Monday, 19 May 2014

Intensify gets a facelift - Review

Intensify Version 1.0.2 - Review


My name is John Barrow and I live at the bottom of the South Island, New Zealand. Most of my working life I have been a cameraman, shooting magazine shows and documentaries for television. I'm familiar with video editing and colour grading software but until recently I have never used photo editing software.

In December 2013 my family and I moved to a very small village on a beautiful beach and I started taking photos of the area with an old DSLR camera.


Photo Editing

I knew enough to know that shooting a great shot was just the beginning and the basic software I had could only do so much. I tried different software but it seemed to be either too basic or too complicated. I then found Intensify Pro, a layers based app that gave me a huge amount of control of contrast, structure, details and sharpness over different tonal ranges.

Long exposure shot of the ocean
Got my boots wet getting this shot

Intensify Pro

I immediately fell in love with Intensify Pro, I didn't have any problems with learning how to use it and it worked as a plug-in to Apple Aperture. It also works with Adobe Photoshop and others but I haven't tried it with these.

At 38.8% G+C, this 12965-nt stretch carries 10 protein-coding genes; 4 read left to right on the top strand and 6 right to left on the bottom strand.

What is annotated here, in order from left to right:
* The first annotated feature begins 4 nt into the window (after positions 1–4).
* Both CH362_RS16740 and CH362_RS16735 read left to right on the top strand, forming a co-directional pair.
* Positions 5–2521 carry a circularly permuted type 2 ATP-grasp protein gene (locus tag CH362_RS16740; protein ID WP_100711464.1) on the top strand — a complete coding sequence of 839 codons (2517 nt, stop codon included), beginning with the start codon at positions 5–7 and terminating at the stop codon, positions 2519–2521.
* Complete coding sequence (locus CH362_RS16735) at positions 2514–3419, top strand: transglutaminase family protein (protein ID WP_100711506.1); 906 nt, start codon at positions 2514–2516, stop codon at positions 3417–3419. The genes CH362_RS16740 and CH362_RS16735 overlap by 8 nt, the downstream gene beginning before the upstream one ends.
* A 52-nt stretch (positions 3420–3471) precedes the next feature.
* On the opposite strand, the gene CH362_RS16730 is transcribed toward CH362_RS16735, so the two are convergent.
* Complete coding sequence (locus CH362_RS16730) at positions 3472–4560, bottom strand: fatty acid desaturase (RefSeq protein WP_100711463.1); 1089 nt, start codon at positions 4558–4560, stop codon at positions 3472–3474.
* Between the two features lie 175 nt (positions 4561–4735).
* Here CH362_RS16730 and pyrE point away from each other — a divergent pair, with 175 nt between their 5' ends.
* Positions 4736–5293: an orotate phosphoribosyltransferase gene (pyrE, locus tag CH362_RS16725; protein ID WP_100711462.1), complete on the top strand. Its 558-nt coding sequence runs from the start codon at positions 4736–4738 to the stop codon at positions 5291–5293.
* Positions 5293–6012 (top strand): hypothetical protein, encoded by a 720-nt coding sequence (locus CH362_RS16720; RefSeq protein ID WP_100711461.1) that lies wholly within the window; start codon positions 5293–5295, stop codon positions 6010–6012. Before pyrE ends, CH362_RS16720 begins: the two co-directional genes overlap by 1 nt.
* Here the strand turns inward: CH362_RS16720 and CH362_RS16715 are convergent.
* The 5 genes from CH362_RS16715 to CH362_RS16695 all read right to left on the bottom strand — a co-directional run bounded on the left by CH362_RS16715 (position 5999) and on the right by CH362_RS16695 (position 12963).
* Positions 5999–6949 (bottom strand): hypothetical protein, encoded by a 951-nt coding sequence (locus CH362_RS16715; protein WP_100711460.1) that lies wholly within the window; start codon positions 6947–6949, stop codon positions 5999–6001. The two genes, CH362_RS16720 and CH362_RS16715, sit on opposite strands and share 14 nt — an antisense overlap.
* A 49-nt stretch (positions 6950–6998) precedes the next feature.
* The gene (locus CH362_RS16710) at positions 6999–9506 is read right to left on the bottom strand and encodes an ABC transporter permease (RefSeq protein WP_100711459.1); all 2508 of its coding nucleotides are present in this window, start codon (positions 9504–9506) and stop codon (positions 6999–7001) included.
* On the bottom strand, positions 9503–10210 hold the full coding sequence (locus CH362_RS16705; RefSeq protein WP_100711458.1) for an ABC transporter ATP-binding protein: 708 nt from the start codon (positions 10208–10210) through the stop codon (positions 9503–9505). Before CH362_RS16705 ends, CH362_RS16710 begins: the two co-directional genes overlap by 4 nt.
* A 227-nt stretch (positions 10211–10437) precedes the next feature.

I'm not a professional photographer and I don't have the best gear but I love creating images. The MacPhun photo editing products, Intensify Pro, Snapheal Pro and Focus2 Pro, have make a world of difference to the look and feel of the photos I'm taking.

Photo of a seal pup resting on a rock
Seal pup resting on a rock

So what's new in this version?

Intensify Version 1.0.2 has added some really cool features, including -

Raw file support for more cameras, its native processor supports 16 bit images and it opens them fast.

Because of some of the video editing software I use is not supported in later versions I'm still using Mac OS X v 10.7.5. I've had absolutely no problems using any of the MacPhun products. For those of you who like to stay up to date, this version fully integrates with some of the powerful features from Mavericks OS.

I'm really excited about are the printing and sharing options that have been added to this version. You can now order Postcards, Gallery and Canvas Prints directly from Intensify. Just click the button and send your photos off to the MacPhun Print Lab (powered by MILK Books). Wow!

You can also export images from Intensify directly to SmugMug, one of the worlds leading photography communities. This is a great addition to the already impressive sharing capabilities of Intensify.
It doesn't matter if you're an amateur like me or a seasoned pro, I think you'll find Intensify will quickly become one of your favourite secret tools in your editing toolbox.

Don't take my word for it, have a look for yourself - Intensify

Happy Shooting 
John Barrow
P.S. Follow me on Flickr

Friday, 9 May 2014

Removing Unwanted Objects From A Photo

 Removing Unwanted Objects From a Photo

Editing the Photo

I took this photo of a New Zealand native bird, the Tui. It was feeding on the nectar found in Flax flowers.